Around mile 7 or so I saw my friend Brian. He is typically faster than me and I don’t think I have ever passed or finished before him in a race. I said hey to him and mused out loud that for me to be catching up to him, he was either having a terrible race, or I was having a fantastic race, ha. We decided it was probably a little bit of both. The miles were going by so quickly, and I was surprised to still be feeling so good. After seeing Brian and realizing that I was doing better than I thought, I started to really focus. Each time I saw someone running in the distance ahead of me, I imagined an invisible fishing line stretching between us and I attempted to slowly reel them in. This worked really well and I ended up passing several other racers.


Before I knew it, I had only 5 miles left. WHAT? Where had the time gone? I was loving every single second of the course, and still feeling awesome. My pace was great and I knew that I’d be setting a major PR for the 25k distance (then again, my only other 25k is on a much more technical course, but still!). Best of all— I hadn’t gotten lost!!! Haha 🙂 Around mile 12 I passed the last aid station, took TWO cups of coke (so thirsty) and a small handful of potato chips. There were only a few hills left, and I was excited to cross the finish line. The final bit of the course seemed a little bit more what I typically train on. We entered the woods and there was some mud, rocks, and roots to navigate over— I felt like I was at home 🙂 I noticed an ancient looking graveyard along side the path, and took a second to check it out. The dates on the stones were from the late 1700s and early 1800s— true Tennessee pioneers!

Suddenly at mile 13 a wave of exhaustion hit me. It was so sudden— I wondered if something was wrong with me and felt a little scared. I had been tailing a guy in a yellow shirt for a couple miles, so I tried to ignore how I felt and kept my focus on him. FINALLY I caught up to him, and it was my friend Benj’s dad, Bob! Bob and I almost always seem to find each other at these kinds of races. Up until this point in the race, I was doing a good job of crushing the downhills. The flat surface made it really easy to quickly run down them. At times, it didn’t feel like a run as much as it felt like a controlled fall, ha. Just lean forward and hope your legs keep up! The final few downhills were tough, my legs were exhausted and it was hard work keeping them in check on the descents. I gingerly tip toed my way down the last one and knew I was almost home free. SO TIRED! I was also starting to feel the beginning of some abdominal stress. Uh oh.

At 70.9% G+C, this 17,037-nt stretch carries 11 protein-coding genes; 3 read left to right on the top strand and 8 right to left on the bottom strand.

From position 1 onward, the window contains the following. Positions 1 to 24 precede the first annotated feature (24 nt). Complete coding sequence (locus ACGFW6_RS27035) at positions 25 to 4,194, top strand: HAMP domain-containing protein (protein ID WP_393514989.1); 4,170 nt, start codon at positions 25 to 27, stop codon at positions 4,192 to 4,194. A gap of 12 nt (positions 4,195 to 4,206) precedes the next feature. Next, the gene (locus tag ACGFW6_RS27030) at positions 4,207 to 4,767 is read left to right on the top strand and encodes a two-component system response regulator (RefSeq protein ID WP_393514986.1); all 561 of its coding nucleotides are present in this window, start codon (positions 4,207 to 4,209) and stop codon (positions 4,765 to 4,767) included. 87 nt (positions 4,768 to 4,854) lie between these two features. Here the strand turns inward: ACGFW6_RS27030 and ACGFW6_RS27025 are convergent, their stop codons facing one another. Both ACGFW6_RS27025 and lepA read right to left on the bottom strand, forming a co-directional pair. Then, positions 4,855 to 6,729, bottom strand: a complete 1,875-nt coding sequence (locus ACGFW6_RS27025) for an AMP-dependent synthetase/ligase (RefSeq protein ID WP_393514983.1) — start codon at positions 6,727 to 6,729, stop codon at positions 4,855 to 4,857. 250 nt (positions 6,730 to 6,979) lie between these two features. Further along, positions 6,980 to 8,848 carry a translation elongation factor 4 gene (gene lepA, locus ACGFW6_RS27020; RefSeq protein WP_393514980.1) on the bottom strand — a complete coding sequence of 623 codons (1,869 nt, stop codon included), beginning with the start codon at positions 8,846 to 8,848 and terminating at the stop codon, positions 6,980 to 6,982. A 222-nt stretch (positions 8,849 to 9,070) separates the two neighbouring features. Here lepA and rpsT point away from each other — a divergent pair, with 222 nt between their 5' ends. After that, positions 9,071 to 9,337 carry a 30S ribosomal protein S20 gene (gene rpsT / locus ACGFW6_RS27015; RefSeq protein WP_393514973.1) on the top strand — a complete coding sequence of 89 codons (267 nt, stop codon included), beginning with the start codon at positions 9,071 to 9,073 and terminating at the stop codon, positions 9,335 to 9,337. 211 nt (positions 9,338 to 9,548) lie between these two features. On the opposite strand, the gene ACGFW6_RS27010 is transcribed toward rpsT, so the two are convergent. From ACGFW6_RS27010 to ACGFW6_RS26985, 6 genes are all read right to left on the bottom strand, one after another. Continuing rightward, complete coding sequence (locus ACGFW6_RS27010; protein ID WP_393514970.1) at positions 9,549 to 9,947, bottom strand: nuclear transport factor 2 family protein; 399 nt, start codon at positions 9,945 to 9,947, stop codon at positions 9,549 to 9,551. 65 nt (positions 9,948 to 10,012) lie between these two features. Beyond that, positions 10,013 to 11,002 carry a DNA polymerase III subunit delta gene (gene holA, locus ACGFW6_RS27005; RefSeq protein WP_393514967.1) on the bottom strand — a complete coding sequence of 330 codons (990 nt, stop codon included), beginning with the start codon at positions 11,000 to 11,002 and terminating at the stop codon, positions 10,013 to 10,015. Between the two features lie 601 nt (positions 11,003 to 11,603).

I continued to truck on. In the last mile my stomach was cramping badly and I slowed to a walk. A guy ran up beside me and said, “You’re Chelsea right? We’re going to run this in together.” What motivation! Exactly what I needed. He was suffering through bad leg cramps, and through both of our pain we carried each other to the finish.


“100 meters to go!” my running buddy said, and we powered on through to the finish. My time: 3:45:46, 14:32 min/mi. YEAH!!!! I was THRILLED.


Check out that elevation y’all. I wasn’t kidding when I said constant up and down! I am soooo proud of my performance at this race. It is nearly an HOUR faster than my other 25k race time, and I felt so STRONG throughout it. For my longest distance race since my surgery— I couldn’t have asked for a better return.

After the race I sat down around a fire with some of my trail buddies and drank two more cans of coke. The food tables were well stocked with several varieties of chili, cornbread, and dessert. There was also beer, hot coffee, and hot chocolate! Yum! Unfortunately my stomach was sour and none of the deliciousness sounded good to me at the time, so liquid calories were my best bet.

Again— Tick Ridge = phenomenal race. I will return again and again.